150 Years Ago, May 1863

by James Durney on May 2, 2013 · 0 comments

150 Years Ago

May 1863

The quick bloodless war that men afraid they would miss is entering its’ third summer.  Both sides are showing signs of strain.  Black wreaths hang on many doors and the streets are full of maimed men.  Some historians think the dead were deliberately undercounted.  Both sides sent badly wounded and very sick men home to “recover”.  These men were “discharged” and not counted as dead.  This idea is based on comparisons of the 1860 and 1870 census.  A historical note, the government did not count a man “killed” working on Hover Damn unless he died at the site.

Much of the press judges the war on the Richmond/Washington front.  Robert E. Lee is controlling the war, beating McClellan, Pope and Burnside.  While Antietam is a “loss”, it has not dulled his luster on either side.  Lee is in a perilous position.  The supply satiation forced him to disperse the army.  Longstreet is at Suffolk, Stuart is well behind the lines and the horses are weak from lack of proper forge.

“Fighting Joe” Hooker is confident his plan is going well.  Army moral is improving under his capable administration.  Food is much better, pay is almost regular and the Corps Badges are popular.  With the two-year men leaving the army’s veteran population has taken a serious hit.  Many regiments are “green” or have had little experience.  The newer units have only seen action at Fredericksburg.  The XI Corps is trying to adjust to O. O. Howard as their new commander.  The beer drinking Germans and the dour temperance religious Howard is an awkward match.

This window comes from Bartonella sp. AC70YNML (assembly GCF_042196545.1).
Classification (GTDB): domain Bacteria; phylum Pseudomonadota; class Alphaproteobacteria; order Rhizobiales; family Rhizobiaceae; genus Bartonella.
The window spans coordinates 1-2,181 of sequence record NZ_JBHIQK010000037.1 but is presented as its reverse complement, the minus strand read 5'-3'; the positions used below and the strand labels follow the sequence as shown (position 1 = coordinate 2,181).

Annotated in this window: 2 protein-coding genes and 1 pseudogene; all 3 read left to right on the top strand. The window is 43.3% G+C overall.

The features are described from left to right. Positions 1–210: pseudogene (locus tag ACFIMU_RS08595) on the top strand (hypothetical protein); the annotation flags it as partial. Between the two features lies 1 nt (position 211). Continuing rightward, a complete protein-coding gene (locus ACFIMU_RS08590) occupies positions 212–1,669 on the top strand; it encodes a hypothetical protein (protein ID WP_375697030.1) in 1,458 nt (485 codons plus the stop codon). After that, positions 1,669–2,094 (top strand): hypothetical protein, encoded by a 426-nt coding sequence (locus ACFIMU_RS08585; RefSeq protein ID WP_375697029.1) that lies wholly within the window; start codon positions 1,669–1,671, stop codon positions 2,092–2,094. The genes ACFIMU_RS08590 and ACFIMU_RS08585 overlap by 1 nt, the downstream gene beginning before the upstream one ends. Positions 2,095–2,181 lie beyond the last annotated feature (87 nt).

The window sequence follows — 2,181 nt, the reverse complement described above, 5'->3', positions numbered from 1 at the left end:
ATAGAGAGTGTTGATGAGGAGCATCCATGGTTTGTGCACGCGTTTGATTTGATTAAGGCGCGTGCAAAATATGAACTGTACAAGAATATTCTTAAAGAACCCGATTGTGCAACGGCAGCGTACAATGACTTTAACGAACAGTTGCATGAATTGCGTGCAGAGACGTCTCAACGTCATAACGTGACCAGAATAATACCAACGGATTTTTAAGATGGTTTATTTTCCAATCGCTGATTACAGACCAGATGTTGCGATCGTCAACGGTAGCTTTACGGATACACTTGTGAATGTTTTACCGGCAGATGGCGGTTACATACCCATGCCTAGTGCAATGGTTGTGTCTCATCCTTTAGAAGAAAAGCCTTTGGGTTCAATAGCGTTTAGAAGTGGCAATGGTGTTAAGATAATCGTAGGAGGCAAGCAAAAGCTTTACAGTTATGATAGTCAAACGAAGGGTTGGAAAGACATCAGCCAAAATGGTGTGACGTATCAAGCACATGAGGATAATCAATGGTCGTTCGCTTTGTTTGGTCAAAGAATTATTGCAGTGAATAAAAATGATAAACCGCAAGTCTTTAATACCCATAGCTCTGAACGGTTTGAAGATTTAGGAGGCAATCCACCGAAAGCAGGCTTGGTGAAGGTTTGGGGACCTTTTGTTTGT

In Tennessee Rosecrans is resupplying south of Nashville.  Victory at Stones River improved moral and the men are looking forward to this campaign season.

Bragg’s army is fraught with problems.  Most items are in short supply or unavailable.  The men are discouraged but grimly determined to hold on.  The officers are joining the pro or anti Bragg factions that are compromising its’ ability to function.  After Perryville and Stones River respect and affection for Bragg is almost nonexistent.  The men tell stories of Bragg ordering men shot for trivial offenses.  The officers are starting to ignore his orders without worrying about repercussions.

In Mississippi Pemberton is lost.  He thinks Vicksburg is more important than anything else and must be defended to the bitter end.  Johnston is unable or unwilling to make saving the army a priority.  Grant is between them and stronger than either of them.  In addition, they are reacting to Grant’s moves putting him firmly in control.  Davis is worried and hounding both generals for action.

Banks is closing on Port Hudson.  Grant has beaten him politically by remaining an independent command and not having to reinforce him.

Overall, the North should be optimistic.  They are winning on the Mississippi, in Tennessee, around New Orleans and along the Carolinas coastline.  The blockade is no longer a “paper blockade”.  Europe is not considering mediation.  England is still building ships for the Confederacy and France is still buying bonds.  However, the English government is starting to take a real look at what Laird is doing and listening to Adams.  The French are getting bogged down in Mexico and starting to worry about investing in the CSA’s bonds.

The South has Robert E. Lee and the Army of Northern Virginia.

On the First, Grant wins the Battle of Port Gibson, securing his position on the east bank of the Mississippi.  This is a hard fought battle for both sides.  While the South is outnumbered almost three to one, the terrain favors them.

Stonewall Jackson finds Hooker near Chancellorsville and aggressively challenges his pickets.  Hooker pulls back into the Wilderness giving Lee the initiative.  Bing in the Wilderness negates Hooker’s advantages in artillery and men.

Stuart tells Lee that Hooker can be flanked.

Lee detaches Jackson with the bulk of his command to march around Hooker and flank him.  The Army of Northern Virginia is split in three pieces.  One is at Fredericksburg facing Sedgwick VI Corps, Lee and 20,000 face Hooker’s 75,000 men while Jackson with 30,000 men will make a 14-mile march to reach Hooker’s flank.